He illustrated that point by describing an incident when a cable snapped while he was hauling a wrecked vehicle for Copart. Petitioner testified that on January 20, 1999, two cables on his truck needed replacement, but only one was replaced. That same day the cable that was not replaced snapped:
I was picking up the very first vehicle. I was pulling it to the top, which [sic] it's under pretty intense pressure. It snapped . . . . As soon as it let go, it came whipping straight back towards me. I hit the ground.
Petitioner received corroboration from Bill Vincent and Joey Tipton, the Industrial Splicing Co. repairmen who replaced the cables on Petitioner's truck on March 5. They testified that the cables were in "bad shape," Tr. 63, 80, had "bent wires and broken strands and kinked cables," Tr. 63 (Tipton), were "smashed or broken in some places, [with] kinks, burs, broken wires, et cetera," Tr. 78 (Vincent), and were in danger of breaking. Tr. 63, 79. Vincent stated that the cables "could break today [or] . . . two days from now. . . . It could be any time." Tr. 79.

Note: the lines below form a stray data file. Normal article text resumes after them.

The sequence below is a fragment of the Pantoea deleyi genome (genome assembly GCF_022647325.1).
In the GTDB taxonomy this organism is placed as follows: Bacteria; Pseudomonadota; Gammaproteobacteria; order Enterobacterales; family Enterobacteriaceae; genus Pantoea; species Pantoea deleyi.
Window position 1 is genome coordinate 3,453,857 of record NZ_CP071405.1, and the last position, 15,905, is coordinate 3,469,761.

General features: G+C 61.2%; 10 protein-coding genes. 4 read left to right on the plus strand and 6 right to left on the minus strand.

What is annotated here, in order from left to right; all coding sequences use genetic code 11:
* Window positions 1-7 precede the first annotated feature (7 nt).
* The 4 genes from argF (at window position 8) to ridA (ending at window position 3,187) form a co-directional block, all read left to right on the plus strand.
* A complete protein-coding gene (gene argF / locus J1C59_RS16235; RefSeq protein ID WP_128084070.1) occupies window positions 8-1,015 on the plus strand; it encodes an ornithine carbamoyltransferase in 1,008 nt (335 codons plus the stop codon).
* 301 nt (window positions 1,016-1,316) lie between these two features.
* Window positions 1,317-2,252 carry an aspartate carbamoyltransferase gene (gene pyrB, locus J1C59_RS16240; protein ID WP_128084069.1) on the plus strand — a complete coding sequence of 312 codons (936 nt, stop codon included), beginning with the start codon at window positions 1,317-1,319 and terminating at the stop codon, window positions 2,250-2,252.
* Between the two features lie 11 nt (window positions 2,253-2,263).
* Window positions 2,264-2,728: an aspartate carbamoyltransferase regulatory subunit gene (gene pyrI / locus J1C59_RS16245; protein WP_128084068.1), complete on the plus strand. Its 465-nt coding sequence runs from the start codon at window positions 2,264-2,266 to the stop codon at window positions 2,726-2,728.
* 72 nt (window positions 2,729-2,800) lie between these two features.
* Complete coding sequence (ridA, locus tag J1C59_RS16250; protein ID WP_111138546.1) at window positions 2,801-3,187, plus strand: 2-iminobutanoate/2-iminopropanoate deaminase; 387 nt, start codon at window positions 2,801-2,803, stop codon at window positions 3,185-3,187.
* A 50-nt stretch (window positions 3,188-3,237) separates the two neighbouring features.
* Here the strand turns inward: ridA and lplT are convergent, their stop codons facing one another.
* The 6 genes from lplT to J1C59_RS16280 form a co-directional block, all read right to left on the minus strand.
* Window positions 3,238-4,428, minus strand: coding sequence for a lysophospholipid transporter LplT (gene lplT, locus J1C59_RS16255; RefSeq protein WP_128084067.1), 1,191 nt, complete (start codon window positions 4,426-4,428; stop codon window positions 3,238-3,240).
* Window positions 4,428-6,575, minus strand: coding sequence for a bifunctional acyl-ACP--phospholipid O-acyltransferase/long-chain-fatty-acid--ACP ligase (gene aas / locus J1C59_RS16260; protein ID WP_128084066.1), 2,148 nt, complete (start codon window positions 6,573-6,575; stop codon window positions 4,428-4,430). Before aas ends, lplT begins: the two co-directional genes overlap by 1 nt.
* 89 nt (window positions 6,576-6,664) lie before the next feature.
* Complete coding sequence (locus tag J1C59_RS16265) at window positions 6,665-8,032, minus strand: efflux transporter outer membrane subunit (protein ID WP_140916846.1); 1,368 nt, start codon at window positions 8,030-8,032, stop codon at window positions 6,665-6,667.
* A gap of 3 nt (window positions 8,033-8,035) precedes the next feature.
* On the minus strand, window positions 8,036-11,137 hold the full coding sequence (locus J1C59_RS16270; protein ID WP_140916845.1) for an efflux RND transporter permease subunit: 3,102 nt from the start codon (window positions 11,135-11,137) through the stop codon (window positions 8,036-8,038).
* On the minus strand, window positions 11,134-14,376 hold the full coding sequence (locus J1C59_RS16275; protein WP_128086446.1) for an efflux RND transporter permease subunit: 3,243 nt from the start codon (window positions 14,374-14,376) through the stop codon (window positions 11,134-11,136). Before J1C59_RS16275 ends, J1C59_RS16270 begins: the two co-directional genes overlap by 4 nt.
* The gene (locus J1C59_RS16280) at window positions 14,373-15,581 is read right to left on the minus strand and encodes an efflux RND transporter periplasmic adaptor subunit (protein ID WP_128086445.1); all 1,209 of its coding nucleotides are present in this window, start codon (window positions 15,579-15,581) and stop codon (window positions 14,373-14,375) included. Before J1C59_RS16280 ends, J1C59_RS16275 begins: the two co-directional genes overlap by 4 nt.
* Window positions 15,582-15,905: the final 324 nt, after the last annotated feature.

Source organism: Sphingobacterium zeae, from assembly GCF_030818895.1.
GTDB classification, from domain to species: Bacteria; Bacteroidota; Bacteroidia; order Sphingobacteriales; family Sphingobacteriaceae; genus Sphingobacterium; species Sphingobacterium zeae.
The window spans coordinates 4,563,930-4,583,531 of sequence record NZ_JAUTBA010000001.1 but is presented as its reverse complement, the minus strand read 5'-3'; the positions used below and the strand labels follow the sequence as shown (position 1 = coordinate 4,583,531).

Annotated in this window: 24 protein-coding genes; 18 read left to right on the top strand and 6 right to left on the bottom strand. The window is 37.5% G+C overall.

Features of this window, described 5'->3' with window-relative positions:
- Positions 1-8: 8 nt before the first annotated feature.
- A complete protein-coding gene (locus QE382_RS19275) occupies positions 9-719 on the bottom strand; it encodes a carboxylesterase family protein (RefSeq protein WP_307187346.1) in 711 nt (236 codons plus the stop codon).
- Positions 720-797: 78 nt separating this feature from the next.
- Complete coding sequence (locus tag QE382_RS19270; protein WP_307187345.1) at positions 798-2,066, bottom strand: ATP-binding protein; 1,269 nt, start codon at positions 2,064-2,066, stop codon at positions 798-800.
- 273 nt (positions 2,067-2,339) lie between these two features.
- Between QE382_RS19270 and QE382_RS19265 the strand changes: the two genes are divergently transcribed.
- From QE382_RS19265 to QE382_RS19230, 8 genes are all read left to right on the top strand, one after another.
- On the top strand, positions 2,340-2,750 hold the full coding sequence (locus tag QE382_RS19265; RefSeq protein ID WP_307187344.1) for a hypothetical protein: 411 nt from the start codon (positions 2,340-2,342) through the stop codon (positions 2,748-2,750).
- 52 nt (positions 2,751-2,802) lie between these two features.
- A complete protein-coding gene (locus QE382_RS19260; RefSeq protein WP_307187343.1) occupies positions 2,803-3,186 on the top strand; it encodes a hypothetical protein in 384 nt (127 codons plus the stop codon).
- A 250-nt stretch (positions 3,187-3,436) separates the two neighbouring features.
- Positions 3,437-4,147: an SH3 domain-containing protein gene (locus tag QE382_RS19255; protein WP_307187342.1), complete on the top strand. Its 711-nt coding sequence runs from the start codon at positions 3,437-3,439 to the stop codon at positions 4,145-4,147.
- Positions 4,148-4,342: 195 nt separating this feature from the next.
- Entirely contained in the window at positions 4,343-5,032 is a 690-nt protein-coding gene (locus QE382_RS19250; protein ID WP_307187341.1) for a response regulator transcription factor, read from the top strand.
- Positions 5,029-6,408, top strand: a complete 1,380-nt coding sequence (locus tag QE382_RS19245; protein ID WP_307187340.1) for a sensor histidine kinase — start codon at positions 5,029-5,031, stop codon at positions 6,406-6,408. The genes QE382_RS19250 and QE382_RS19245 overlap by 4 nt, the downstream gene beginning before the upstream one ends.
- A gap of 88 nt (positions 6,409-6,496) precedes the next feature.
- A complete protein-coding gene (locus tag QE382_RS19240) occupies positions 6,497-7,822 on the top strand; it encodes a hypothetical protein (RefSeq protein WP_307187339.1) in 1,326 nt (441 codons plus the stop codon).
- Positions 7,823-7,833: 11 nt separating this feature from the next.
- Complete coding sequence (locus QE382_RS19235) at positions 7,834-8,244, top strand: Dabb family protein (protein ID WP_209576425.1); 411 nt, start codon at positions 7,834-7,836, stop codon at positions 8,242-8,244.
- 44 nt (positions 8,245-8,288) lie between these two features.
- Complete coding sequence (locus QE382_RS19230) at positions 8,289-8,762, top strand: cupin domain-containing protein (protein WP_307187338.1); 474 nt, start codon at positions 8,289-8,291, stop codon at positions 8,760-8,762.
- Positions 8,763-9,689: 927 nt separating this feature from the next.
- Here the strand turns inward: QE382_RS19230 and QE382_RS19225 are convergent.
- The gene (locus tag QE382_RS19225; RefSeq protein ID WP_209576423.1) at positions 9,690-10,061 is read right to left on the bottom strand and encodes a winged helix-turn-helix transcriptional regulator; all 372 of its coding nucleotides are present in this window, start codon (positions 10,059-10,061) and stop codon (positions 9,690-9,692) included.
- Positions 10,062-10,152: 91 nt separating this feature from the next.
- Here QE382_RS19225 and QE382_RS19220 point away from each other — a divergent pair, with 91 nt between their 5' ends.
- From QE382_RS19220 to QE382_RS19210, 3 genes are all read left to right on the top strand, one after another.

The ALJ credited this evidence, explicitly finding Petitioner, Tipton, and Vincent to be believable witnesses. According to the ALJ, their testimony, coupled with evidence of Copart's February 4 survey, established that the cables were in disrepair on March 4.
The Board rejected the ALJ's finding regarding the condition of the cables. It based its rejection on Copart's evidence and on its own assessment of Petitioner's evidence as incredible. According to the Board, both Petitioner and the ALJ had "fundamental[ly] misunder[stood]" Copart's February 4 survey and rating system, since "[a] '2' rating, such as Powell gave to the winches/cables item, signified that there was no current defect needing repair, but that the item should be dealt with at the next routine maintenance--which usually occurred at 8,000 mile intervals." FDO at 14. The Board pointed to Powell's testimony that while one of the cables had shown signs of wear during the inspection, it was not unsafe.